Farmscape for November 1, 2021
Researchers with the Western College of Veterinary Medicine are confident that, by identifying the agents responsible for the development of ear tip necrosis, veterinarians be better able to prevent and treat the condition.
Ear tip necrosis is a condition were the tip of the ear turns necrotic leading to partial or complete loss of the ear.
Using samples collected from infected pigs, researchers with the Western College of Veterinary Medicine have been able to replicate the initial lesions under a controlled environment for the first time.
Dr. Matheus Costa, an Assistant Professor with the Western College of Veterinary Medicine and an adjunct professor with Utrecht University, says while there have been multiple theories, the cause remains unknown.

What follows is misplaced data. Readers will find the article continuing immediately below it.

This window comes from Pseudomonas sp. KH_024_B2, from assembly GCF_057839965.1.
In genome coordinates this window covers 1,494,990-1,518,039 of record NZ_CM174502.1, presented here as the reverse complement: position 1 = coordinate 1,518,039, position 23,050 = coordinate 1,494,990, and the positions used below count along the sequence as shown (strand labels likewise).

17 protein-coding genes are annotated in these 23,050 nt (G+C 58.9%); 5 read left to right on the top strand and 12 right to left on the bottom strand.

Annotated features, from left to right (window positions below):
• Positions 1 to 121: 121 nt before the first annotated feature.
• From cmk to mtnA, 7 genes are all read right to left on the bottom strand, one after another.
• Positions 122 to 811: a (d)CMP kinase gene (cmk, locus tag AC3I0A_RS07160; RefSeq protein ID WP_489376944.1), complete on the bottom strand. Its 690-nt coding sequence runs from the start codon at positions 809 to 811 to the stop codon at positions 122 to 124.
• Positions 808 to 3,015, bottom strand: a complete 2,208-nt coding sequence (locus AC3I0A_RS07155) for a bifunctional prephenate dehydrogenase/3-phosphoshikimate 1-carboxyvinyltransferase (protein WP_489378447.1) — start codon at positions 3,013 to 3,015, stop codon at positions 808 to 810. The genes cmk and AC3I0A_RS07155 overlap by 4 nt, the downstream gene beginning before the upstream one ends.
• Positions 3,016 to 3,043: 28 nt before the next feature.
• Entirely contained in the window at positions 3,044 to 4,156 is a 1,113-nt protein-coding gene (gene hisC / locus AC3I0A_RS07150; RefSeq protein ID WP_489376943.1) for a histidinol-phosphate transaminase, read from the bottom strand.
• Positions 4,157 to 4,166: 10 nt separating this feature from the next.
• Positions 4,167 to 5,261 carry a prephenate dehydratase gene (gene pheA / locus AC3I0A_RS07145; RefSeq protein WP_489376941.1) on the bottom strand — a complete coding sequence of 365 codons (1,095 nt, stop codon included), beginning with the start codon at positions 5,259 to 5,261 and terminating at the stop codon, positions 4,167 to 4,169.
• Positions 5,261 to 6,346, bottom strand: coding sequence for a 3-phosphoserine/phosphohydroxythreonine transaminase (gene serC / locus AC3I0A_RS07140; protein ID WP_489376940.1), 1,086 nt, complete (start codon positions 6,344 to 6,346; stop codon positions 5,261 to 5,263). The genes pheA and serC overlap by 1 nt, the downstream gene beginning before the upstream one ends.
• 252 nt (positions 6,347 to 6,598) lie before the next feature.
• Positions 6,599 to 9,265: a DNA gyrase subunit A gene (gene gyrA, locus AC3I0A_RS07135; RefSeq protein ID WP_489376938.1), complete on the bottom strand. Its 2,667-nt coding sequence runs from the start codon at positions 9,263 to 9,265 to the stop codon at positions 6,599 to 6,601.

Clip-Dr. Matheus Costa-Western College of Veterinary Medicine:
We hope that by the end of this project we are at least going to have identified or shown that our hypothesis was correct and ear tip necrosis is in fact an infectious disease.
If we are lucky, we may be able to identify one or two or multiple agents that are truly associated with the initial lesion.
If we're able to do that then that will open a huge avenue for veterinarians to start treating and preventing the disease in commercial swine farms.
I believe it will really change the way we look at the disease and the way we deal with it.
Right now, we kind of try a bit of everything, so improved environment, changed diet, improved general health but, if we can pinpoint a few triggers that are truly important and that will actually prevent the initial lesions, we should be able to help veterinarians out there in the field and producers to at least mitigate a bit of the losses and reduce the incidence and reduce the development of ear tip necrosis in their herds.
Dr. Costa says researchers are excited about that prospect but they're just not there yet.
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